If it was a 30amp 120 and a 50amp 120 would that mean Iím looking at 240v 41 amps to the isolation transformers? I am assuming in this case that power would be restricted to the size of the isolation transformer, 240v 16 amps output from each transformer, paralleled output would push 240v 32amps into the inverter charger or auto transformer? That sounds suspiciously like I would need to use the larger 100 amp auto transformer regardless.

Am I correct that using two 3600 watt inverter chargers connected will output 240v 30 amps (120v 30 amps on L1 and 120v 30 amps on L2), and does that mean I need to size L1 and L2 to the circuit panel for 30 amps, and the neutral wire for 60 amps? (FYI Iím trying to simplify this so itís easier to understand, I would also have to account for the power boost from a generator or shore power which could change depending on the other questions and if I am getting 208v or 240v from the pier)

If using two receptacles, I only brought the L1, L2, and neutral lines from the pier i.e. using a smaller 50 or 30amp 120v 3 wire shore power cord, am I correct that I can only get 240v 16amps to the boat regardless if one is from a 50amp receptacle and one is from a 30 amp, as this would balance between the two lines and match the smaller amperage?

If I do get 240v 30 ampts into the inverter charger, if it is a single 240v 5kw inverter charger and using power boost does than mean I would have ~ 12.2kw or 240v 51 amps available?

I am trying to plan things out appropriately and ensure I understand, so that I can use the right size wire and equipment. I understand that I donít have to use full power from the pier, and that I will only get the power listed on the circuit breakers from the boat and the pier, IF that all works correctly. I have seen some skeptical shore power towers, and heard bad stories. Iíd like to plan for the worse in this case and size correctly. The Voltage boost and power boost features, of Victronís inverter chargers does complicate things a little, but thinking about the diffrent voltages and possible amperages from two separate receptacles compared to a single 240v 50amp kind of threw me a little. I have ~ 15 years of experience working on small boat diesels and electrical systems for the Navy, and will probably get my ABYC electrical certification next year if I can swing the leave and schedule. I wont be completing this conversion until this winter/spring so i do have a little time to work this all out.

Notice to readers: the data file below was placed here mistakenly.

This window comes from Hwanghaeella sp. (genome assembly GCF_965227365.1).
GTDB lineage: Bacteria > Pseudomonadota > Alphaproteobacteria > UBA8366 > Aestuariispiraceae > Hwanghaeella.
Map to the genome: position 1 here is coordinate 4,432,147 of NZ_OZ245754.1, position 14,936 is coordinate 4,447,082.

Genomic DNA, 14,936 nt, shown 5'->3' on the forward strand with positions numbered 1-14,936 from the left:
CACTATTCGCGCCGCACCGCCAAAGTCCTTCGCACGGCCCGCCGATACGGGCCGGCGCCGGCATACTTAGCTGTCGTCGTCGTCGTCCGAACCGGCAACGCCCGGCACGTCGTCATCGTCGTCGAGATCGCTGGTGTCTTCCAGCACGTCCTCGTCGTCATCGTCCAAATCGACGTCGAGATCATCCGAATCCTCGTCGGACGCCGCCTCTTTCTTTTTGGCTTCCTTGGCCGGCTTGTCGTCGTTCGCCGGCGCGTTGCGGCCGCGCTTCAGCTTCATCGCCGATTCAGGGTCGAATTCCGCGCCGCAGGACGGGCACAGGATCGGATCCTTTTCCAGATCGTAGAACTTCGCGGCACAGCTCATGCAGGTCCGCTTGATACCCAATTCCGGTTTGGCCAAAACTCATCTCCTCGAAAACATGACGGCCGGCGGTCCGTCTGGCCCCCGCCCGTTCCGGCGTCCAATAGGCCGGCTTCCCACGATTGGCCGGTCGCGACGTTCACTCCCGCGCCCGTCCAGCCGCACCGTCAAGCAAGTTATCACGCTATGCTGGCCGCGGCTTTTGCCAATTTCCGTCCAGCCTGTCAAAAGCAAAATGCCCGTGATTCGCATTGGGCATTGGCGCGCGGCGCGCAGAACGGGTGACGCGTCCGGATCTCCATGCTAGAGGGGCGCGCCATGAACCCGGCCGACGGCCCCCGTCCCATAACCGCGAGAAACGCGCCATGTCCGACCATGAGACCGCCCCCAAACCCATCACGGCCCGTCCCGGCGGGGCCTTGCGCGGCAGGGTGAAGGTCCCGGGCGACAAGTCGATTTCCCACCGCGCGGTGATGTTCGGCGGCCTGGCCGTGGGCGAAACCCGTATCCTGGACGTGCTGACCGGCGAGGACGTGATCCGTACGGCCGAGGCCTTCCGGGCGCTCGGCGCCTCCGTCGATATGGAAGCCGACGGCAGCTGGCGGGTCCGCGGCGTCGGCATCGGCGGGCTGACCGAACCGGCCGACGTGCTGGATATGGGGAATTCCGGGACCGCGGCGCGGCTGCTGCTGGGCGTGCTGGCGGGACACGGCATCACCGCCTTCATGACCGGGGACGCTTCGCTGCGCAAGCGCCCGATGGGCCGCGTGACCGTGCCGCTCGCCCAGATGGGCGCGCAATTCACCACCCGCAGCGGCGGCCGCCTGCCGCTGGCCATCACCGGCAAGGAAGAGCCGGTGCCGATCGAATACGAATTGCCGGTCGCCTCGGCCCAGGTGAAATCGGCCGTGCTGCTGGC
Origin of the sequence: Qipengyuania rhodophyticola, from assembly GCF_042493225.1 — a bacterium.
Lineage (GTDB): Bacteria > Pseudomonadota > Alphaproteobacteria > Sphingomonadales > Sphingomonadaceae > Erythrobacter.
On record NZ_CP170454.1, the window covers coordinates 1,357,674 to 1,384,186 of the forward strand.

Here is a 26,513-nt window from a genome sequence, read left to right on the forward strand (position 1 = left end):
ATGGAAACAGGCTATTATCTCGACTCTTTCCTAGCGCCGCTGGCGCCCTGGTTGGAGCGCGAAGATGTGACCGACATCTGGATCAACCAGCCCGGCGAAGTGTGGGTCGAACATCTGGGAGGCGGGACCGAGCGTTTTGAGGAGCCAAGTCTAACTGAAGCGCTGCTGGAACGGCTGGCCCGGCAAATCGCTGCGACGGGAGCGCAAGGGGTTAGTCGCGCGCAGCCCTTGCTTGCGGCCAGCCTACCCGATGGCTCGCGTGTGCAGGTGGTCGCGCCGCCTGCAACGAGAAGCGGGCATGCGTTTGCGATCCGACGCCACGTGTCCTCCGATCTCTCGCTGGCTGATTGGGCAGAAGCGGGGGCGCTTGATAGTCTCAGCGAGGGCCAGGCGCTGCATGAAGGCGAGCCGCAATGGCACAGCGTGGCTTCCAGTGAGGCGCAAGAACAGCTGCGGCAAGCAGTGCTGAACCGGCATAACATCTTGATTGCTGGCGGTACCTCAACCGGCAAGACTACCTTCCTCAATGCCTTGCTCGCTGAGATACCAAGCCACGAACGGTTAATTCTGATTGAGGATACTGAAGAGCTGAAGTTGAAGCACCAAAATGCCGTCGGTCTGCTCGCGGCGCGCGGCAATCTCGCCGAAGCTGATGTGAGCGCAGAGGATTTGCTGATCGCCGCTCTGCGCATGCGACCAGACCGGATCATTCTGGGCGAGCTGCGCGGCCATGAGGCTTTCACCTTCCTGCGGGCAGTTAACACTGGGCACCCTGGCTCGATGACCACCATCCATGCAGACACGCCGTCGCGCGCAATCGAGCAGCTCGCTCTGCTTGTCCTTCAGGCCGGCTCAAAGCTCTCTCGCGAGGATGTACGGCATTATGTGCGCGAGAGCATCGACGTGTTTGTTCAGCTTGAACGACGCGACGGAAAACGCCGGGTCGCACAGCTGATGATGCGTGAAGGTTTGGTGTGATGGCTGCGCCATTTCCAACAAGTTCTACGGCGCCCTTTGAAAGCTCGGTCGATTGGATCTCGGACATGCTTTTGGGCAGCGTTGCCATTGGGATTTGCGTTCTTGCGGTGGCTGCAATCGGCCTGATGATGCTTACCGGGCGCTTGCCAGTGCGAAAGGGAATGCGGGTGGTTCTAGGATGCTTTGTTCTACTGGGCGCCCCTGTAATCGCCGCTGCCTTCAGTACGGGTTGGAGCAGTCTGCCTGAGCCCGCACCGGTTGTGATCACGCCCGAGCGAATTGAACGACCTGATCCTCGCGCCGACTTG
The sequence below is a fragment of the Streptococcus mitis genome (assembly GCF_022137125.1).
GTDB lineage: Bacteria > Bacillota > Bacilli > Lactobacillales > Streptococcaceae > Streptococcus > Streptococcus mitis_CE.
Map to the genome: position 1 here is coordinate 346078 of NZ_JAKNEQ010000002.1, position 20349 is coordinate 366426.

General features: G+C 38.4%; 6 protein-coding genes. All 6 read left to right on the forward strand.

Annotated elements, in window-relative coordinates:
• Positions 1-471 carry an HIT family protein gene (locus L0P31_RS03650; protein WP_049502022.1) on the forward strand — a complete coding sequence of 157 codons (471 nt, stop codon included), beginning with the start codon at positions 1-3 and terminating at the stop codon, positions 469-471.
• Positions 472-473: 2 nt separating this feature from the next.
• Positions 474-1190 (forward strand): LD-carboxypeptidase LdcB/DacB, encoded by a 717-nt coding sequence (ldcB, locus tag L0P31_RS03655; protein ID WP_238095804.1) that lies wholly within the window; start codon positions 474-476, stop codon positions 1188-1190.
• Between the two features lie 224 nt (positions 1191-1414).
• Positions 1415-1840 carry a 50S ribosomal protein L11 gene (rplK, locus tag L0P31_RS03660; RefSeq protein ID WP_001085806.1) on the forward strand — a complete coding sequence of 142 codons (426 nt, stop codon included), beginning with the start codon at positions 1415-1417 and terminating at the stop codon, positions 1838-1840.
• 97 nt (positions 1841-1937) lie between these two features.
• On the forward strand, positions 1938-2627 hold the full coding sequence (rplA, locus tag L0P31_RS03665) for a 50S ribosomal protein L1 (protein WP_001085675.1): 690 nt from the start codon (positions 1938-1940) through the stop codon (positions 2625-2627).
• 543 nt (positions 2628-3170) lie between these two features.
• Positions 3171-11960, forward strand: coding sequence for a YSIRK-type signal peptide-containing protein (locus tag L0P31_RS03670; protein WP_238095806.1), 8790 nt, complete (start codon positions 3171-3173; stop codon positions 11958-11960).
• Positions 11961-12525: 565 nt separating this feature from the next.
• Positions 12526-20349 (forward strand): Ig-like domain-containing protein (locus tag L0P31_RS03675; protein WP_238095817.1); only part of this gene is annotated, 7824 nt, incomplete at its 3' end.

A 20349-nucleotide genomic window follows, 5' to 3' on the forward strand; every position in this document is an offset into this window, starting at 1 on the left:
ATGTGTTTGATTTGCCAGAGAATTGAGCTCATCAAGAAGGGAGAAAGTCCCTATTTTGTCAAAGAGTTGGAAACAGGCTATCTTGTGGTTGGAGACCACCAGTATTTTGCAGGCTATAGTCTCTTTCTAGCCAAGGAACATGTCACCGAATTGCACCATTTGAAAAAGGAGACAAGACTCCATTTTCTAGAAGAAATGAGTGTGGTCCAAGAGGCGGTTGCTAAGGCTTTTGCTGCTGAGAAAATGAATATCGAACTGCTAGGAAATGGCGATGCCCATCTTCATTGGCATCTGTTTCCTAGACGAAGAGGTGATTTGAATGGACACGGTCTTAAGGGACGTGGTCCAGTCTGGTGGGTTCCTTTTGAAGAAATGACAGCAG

V/R

Robert

DotDun 31-05-2018 19:38

Re: Questions on shore power system
 
I see lots of issues.

1) a 125/250V 50A shorepower delivers 12.5KW. You are planning to restrict that with only 7.2KW of isolation transformer(s). That doesn't make sense.

2) I'm bothered by the idea of 'paralleling' the output of the (2) 3.6KW isolation transformers. You can only do that if they are the same phase, if the input is 250V 50A or (2) 30A inputs not on the same phase, sparks will fly.

I need to get past these issues before thinking thru the rest. :confused:

smac999 31-05-2018 21:16

Re: Questions on shore power system
 
I was going to say the same things. You just limited yourself to 30a triple pole main breaker before the transformers. Losing 40% of your plug power. And you can't parallel the transformers outputs.

Get a single 240v 50a transformer.
Then you can run a 50a 240 shore cord or dual 30a 120.

That is as far as I read too.

alaskanviking 31-05-2018 23:20

Re: Questions on shore power system
 
Quote:

Originally Posted by DotDun (Post 2642738)
I see lots of issues.

1) a 125/250V 50A shorepower delivers 12.5KW. You are planning to restrict that with only 7.2KW of isolation transformer(s). That doesn't make sense.

2) I'm bothered by the idea of 'paralleling' the output of the (2) 3.6KW isolation transformers. You can only do that if they are the same phase, if the input is 250V 50A or (2) 30A inputs not on the same phase, sparks will fly.